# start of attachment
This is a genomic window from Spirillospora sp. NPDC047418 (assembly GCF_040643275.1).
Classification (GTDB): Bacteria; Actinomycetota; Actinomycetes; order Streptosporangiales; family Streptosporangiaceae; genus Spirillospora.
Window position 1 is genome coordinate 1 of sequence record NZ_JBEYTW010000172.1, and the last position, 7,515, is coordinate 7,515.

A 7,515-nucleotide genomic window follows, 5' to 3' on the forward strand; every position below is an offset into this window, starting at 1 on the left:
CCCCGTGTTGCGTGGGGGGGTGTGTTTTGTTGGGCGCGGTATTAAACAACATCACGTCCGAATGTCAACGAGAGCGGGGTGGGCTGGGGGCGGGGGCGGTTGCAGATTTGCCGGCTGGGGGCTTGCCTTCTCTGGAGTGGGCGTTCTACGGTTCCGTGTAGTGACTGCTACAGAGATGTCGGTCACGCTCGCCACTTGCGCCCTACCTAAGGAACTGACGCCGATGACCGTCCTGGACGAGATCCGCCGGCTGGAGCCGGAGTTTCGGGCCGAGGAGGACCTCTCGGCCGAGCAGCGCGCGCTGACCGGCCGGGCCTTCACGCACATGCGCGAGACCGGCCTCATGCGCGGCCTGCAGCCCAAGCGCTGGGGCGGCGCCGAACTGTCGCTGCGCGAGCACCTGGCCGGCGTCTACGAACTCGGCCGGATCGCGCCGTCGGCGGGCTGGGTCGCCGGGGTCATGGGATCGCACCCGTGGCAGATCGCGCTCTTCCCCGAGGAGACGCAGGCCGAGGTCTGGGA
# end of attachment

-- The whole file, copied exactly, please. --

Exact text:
This is a genomic window from Spirillospora sp. NPDC047418 (assembly GCF_040643275.1).
Classification (GTDB): Bacteria; Actinomycetota; Actinomycetes; order Streptosporangiales; family Streptosporangiaceae; genus Spirillospora.
Window position 1 is genome coordinate 1 of sequence record NZ_JBEYTW010000172.1, and the last position, 7,515, is coordinate 7,515.

A 7,515-nucleotide genomic window follows, 5' to 3' on the forward strand; every position below is an offset into this window, starting at 1 on the left:
CCCCGTGTTGCGTGGGGGGGTGTGTTTTGTTGGGCGCGGTATTAAACAACATCACGTCCGAATGTCAACGAGAGCGGGGTGGGCTGGGGGCGGGGGCGGTTGCAGATTTGCCGGCTGGGGGCTTGCCTTCTCTGGAGTGGGCGTTCTACGGTTCCGTGTAGTGACTGCTACAGAGATGTCGGTCACGCTCGCCACTTGCGCCCTACCTAAGGAACTGACGCCGATGACCGTCCTGGACGAGATCCGCCGGCTGGAGCCGGAGTTTCGGGCCGAGGAGGACCTCTCGGCCGAGCAGCGCGCGCTGACCGGCCGGGCCTTCACGCACATGCGCGAGACCGGCCTCATGCGCGGCCTGCAGCCCAAGCGCTGGGGCGGCGCCGAACTGTCGCTGCGCGAGCACCTGGCCGGCGTCTACGAACTCGGCCGGATCGCGCCGTCGGCGGGCTGGGTCGCCGGGGTCATGGGATCGCACCCGTGGCAGATCGCGCTCTTCCCCGAGGAGACGCAGGCCGAGGTCTGGGA